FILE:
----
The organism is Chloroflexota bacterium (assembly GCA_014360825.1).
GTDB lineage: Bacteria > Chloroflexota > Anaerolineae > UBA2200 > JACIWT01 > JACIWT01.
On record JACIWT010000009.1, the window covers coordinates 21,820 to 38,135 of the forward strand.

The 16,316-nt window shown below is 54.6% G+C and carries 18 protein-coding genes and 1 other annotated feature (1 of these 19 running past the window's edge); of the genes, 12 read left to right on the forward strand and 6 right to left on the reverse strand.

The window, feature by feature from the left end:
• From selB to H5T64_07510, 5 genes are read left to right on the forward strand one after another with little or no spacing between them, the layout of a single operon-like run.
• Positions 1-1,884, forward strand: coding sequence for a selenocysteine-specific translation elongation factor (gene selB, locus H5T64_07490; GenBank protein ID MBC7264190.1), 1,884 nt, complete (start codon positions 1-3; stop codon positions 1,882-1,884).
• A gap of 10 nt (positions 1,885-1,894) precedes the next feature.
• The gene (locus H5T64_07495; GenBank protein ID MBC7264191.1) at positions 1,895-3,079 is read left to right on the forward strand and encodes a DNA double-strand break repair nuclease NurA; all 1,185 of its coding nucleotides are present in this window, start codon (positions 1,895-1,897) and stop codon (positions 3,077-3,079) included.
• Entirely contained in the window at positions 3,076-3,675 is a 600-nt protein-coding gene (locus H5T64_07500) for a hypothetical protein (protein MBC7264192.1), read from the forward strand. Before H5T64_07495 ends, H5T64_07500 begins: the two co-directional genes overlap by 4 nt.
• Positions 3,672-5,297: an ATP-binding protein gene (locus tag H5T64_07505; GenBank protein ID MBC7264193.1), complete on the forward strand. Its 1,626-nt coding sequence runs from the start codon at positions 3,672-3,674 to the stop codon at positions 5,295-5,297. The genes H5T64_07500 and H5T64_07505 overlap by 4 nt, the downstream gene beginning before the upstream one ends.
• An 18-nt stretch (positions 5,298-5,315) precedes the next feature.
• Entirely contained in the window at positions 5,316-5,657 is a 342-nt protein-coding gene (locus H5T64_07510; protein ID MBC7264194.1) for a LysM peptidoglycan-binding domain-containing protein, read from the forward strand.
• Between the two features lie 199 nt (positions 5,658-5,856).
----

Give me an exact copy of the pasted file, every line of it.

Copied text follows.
The organism is Chloroflexota bacterium (assembly GCA_014360825.1).
GTDB lineage: Bacteria > Chloroflexota > Anaerolineae > UBA2200 > JACIWT01 > JACIWT01.
On record JACIWT010000009.1, the window covers coordinates 21,820 to 38,135 of the forward strand.

The 16,316-nt window shown below is 54.6% G+C and carries 18 protein-coding genes and 1 other annotated feature (1 of these 19 running past the window's edge); of the genes, 12 read left to right on the forward strand and 6 right to left on the reverse strand.

The window, feature by feature from the left end:
• From selB to H5T64_07510, 5 genes are read left to right on the forward strand one after another with little or no spacing between them, the layout of a single operon-like run.
• Positions 1-1,884, forward strand: coding sequence for a selenocysteine-specific translation elongation factor (gene selB, locus H5T64_07490; GenBank protein ID MBC7264190.1), 1,884 nt, complete (start codon positions 1-3; stop codon positions 1,882-1,884).
• A gap of 10 nt (positions 1,885-1,894) precedes the next feature.
• The gene (locus H5T64_07495; GenBank protein ID MBC7264191.1) at positions 1,895-3,079 is read left to right on the forward strand and encodes a DNA double-strand break repair nuclease NurA; all 1,185 of its coding nucleotides are present in this window, start codon (positions 1,895-1,897) and stop codon (positions 3,077-3,079) included.
• Entirely contained in the window at positions 3,076-3,675 is a 600-nt protein-coding gene (locus H5T64_07500) for a hypothetical protein (protein MBC7264192.1), read from the forward strand. Before H5T64_07495 ends, H5T64_07500 begins: the two co-directional genes overlap by 4 nt.
• Positions 3,672-5,297: an ATP-binding protein gene (locus tag H5T64_07505; GenBank protein ID MBC7264193.1), complete on the forward strand. Its 1,626-nt coding sequence runs from the start codon at positions 3,672-3,674 to the stop codon at positions 5,295-5,297. The genes H5T64_07500 and H5T64_07505 overlap by 4 nt, the downstream gene beginning before the upstream one ends.
• An 18-nt stretch (positions 5,298-5,315) precedes the next feature.
• Entirely contained in the window at positions 5,316-5,657 is a 342-nt protein-coding gene (locus H5T64_07510; protein ID MBC7264194.1) for a LysM peptidoglycan-binding domain-containing protein, read from the forward strand.
• Between the two features lie 199 nt (positions 5,658-5,856).